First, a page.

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Mental health workers must commit to 'zero suicide' plans - deputy PM

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Mental health workers have been urged to commit to a “zero suicide” goal by deputy prime minister Nick Clegg, who is calling on trusts to introduce new measures that ensure no patient takes their own life.

Strategies to meet this goal could include continuing the contact between healthcare professionals and patients once they have been discharged from a ward, or providing information to friends and families about who to contact if they need help in the future, he said.

Speaking at an event at health charity the Kings Fund this morning, the deputy prime minister pointed to figures which show almost 4,700 people died by suicide in 2013 in England.

He challenged “every part of the NHS”  to follow the lead of some trusts that had already introduced programmes which have demonstrated suicide is preventable.

”I’m issuing a call to every part of the NHS to commit to a new ambition for zero suicides of people in their care”

Nick Clegg

Mr Clegg pointed to one mental health programme by Mersey Care Trust which has established a dedicated team to develop personalised safety plans for patients.

These identify issues which can trigger patients’ negative thoughts, provide ways to deal with high-risk moments, and ensure friends and family know who to contact during a crisis.

The deputy prime minister said: “This isn’t about blame. It is about doing more in every area of our society to ensure that people don’t get to that point where they believe taking their life is their only option.

“This includes in our health system. That’s why today I’m issuing a call to every part of the NHS to commit to a new ambition for zero suicides of people in their care.”

The Royal College of Nursing has welcomed the announcement but called for more investment in mental health nurses.

RCN general secretary and chief executive Peter Carter said: “By investing in mental health nursing, the NHS can be a world leader in mental health and suicide prevention.

Stephen Dalton

Stephen Dalton

“It would be a tragedy if services were allowed to slip backwards due to a lack of investment just when the politicians are expressing enlightened views and laudable ambitions.”

Stephen Dalton, chief executive of the Mental Health Network, which represents NHS mental health and learning disability service providers, said: “The Liberal Democrats are rightly focussing on the ground-breaking work NHS funded providers are doing to reduce harm. There can be no more important goal than reducing, and in time eliminating, avoidable deaths.”

He added: “[Our challenge] to the new government in May is that they give the same priority to reducing harm in mental health as they have in physical healthcare.”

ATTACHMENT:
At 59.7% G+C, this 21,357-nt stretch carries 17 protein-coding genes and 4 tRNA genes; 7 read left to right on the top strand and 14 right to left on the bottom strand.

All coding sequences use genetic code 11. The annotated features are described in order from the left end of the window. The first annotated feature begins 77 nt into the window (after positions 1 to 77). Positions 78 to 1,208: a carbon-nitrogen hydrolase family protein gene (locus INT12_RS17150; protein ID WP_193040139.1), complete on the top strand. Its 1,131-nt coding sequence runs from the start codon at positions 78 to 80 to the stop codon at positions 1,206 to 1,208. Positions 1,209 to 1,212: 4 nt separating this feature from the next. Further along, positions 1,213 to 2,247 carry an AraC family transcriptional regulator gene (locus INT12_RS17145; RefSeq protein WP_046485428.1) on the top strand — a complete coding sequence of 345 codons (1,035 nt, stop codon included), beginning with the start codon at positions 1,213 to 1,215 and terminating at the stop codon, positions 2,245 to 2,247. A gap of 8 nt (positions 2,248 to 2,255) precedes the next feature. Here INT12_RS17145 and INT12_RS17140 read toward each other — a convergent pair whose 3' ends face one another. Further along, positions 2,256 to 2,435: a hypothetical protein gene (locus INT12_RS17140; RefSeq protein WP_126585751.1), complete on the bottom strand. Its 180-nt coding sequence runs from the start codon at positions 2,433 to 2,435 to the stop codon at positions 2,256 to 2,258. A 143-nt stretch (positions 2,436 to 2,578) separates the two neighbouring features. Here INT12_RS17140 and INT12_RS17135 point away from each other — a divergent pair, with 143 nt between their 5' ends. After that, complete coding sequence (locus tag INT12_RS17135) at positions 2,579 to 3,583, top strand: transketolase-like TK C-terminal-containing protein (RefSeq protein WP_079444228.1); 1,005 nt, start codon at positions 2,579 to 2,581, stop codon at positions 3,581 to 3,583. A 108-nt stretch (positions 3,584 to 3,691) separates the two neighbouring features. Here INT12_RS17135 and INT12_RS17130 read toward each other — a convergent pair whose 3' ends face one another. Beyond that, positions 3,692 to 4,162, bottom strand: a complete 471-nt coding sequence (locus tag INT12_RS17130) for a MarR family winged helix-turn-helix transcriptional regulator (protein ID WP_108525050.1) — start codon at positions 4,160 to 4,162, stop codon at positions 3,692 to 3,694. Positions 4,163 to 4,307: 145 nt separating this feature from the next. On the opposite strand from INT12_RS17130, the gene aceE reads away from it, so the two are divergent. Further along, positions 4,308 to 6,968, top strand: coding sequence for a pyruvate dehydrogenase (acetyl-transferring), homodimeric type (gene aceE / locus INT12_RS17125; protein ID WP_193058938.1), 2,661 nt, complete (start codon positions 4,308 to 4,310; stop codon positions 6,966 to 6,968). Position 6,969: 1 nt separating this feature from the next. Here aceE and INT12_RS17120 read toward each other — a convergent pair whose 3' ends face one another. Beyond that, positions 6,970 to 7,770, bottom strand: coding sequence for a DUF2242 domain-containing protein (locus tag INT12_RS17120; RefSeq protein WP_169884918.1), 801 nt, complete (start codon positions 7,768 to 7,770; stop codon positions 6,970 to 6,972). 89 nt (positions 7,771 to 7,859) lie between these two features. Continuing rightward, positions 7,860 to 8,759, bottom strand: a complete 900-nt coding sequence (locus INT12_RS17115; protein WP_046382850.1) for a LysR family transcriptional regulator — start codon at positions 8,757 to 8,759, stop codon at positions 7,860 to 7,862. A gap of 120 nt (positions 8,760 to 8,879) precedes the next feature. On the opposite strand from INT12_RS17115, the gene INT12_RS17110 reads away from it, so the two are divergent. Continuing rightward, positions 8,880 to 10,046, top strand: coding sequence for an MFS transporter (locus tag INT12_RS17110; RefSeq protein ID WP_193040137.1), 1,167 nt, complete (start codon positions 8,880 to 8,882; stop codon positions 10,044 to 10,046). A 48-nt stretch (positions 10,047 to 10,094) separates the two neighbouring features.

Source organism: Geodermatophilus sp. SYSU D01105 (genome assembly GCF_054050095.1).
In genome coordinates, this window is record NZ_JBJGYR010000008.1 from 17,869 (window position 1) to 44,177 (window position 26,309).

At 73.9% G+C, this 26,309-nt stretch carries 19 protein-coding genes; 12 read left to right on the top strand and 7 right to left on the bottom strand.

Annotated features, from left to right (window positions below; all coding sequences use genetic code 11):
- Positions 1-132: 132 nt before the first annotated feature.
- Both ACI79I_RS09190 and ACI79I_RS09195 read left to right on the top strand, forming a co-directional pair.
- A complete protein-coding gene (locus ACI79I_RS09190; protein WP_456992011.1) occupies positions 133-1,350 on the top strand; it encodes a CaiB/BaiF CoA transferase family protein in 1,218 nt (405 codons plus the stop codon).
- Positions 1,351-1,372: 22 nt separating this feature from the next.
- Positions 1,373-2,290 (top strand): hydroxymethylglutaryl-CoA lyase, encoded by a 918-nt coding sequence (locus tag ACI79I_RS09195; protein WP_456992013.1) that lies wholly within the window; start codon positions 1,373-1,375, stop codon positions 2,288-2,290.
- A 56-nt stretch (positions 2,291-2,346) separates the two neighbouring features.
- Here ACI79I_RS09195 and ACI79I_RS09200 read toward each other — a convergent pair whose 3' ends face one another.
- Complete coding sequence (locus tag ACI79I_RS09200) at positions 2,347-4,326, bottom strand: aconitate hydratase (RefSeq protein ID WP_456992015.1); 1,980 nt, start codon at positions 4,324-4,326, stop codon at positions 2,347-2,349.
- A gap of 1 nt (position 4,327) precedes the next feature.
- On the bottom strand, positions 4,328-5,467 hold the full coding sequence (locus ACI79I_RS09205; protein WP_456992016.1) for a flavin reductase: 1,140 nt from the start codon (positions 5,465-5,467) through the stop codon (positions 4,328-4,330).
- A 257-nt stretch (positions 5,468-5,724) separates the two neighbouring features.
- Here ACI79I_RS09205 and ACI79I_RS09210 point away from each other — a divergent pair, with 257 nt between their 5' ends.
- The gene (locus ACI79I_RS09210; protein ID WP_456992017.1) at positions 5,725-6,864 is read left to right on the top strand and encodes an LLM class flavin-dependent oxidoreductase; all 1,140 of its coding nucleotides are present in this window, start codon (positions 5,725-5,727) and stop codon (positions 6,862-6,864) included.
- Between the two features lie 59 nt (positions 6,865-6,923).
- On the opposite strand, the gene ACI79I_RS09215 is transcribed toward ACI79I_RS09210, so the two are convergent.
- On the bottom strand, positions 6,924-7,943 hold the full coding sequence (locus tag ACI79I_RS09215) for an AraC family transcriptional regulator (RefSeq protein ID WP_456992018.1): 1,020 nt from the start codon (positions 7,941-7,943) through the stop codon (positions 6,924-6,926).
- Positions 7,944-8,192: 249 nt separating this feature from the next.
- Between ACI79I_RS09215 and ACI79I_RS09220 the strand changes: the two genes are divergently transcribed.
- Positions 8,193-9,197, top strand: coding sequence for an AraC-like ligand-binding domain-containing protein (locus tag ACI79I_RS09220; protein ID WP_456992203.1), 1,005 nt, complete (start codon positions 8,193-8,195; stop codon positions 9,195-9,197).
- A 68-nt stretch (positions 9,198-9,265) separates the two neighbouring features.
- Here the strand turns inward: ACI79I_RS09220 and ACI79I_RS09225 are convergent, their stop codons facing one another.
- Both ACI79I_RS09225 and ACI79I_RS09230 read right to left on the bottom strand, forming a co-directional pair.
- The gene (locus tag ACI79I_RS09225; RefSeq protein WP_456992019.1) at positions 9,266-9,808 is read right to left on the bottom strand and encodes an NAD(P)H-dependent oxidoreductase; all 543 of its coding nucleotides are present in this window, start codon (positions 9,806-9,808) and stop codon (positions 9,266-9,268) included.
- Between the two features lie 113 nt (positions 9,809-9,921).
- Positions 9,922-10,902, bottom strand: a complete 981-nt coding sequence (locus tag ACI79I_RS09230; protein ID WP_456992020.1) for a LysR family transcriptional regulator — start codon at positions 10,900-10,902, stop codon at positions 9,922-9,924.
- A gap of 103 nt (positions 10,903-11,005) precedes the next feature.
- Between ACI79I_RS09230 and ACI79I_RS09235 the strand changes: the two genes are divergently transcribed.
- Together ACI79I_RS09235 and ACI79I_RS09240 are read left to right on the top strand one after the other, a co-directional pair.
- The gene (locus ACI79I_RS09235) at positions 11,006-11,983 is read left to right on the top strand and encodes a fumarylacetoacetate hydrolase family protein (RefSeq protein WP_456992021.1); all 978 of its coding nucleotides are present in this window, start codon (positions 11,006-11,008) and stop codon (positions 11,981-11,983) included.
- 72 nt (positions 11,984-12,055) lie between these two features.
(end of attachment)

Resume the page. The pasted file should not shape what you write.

• 3 Comments

Readers' comments (3)

  • Dear Nick,

    You have spotted that your government has presided over cuts in MH staffing numbers (just look at a couple of the linked stories here for example, let alone the stories that any of us from MH services could tell)?

    You do know that services such as crisis intervention, overdose assessment teams and the like who work with some of the highest risk groups have been cut? That those of us who were involved in developing services to work with self harming patients lost our jobs because of cuts you over saw?

    You do know that the Henry Ford healthcare model mentioned in your speech in such glowing terms is not what it appears to be, don't you? That they have selected out most of the highest risk groups by dint of being an insurance based, pay for service, scheme? That their figures for reduction in suicide rates come from their own pre-existing (ie seeking a service and able to pay for it) patient group and NOT from the wider population of Michigan or even Detroit?

    You had spotted all those things? You did know all that, didn't you?

    Now, you must have known all that, because even a lowly (ex-)minion like me does...So can you please publicly apologise for what you have over seen in terms of cuts to service provision since 2010?

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  • Oh, and you do know that, to borrow some figures a former colleague in adult liaison psychiatry collated one time, often up to half of those who kill themselves in a given area have never had any contact with MH services, over half will not even have seen a GP in the 4 weeks prior to their suicide, and there are VERY strong links between unemployment and social deprivation and suicide...All of which can be so easily controlled or modified by MH services, eh?

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  • please look after the staff so that the are also included in this 'Zero' figure!!!!!!

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